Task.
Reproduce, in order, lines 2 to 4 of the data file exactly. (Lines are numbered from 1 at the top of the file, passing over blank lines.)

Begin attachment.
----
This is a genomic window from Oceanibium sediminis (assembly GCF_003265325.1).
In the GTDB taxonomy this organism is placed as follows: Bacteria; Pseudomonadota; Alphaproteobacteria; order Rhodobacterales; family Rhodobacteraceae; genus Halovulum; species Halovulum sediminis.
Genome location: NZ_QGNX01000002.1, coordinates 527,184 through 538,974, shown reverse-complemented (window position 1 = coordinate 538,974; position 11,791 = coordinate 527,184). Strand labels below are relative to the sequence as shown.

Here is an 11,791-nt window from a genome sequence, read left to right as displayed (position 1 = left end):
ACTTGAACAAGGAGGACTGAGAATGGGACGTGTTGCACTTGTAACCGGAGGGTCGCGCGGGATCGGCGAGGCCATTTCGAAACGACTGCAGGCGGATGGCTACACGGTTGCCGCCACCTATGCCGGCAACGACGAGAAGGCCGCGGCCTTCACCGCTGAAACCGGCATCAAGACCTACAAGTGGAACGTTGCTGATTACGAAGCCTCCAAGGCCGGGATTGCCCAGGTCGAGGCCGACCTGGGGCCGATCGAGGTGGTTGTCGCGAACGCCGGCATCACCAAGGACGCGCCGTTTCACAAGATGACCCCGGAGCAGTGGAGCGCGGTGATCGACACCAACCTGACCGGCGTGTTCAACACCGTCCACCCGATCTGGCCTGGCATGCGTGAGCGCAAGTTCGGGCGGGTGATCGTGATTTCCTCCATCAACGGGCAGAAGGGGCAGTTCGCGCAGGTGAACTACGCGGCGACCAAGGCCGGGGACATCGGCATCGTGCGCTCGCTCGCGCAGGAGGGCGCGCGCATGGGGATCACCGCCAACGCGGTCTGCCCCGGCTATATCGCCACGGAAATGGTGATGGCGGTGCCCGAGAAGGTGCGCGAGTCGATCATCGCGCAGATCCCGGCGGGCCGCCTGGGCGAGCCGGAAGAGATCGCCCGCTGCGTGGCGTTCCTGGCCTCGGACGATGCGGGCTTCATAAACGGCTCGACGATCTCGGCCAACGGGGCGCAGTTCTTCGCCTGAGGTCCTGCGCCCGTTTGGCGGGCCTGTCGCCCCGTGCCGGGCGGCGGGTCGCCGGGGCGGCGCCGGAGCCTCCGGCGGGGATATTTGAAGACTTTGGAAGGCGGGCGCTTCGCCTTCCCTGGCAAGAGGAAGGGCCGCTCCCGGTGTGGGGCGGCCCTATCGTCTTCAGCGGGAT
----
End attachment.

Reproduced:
In the GTDB taxonomy this organism is placed as follows: Bacteria; Pseudomonadota; Alphaproteobacteria; order Rhodobacterales; family Rhodobacteraceae; genus Halovulum; species Halovulum sediminis.
Genome location: NZ_QGNX01000002.1, coordinates 527,184 through 538,974, shown reverse-complemented (window position 1 = coordinate 538,974; position 11,791 = coordinate 527,184). Strand labels below are relative to the sequence as shown.

Here is an 11,791-nt window from a genome sequence, read left to right as displayed (position 1 = left end):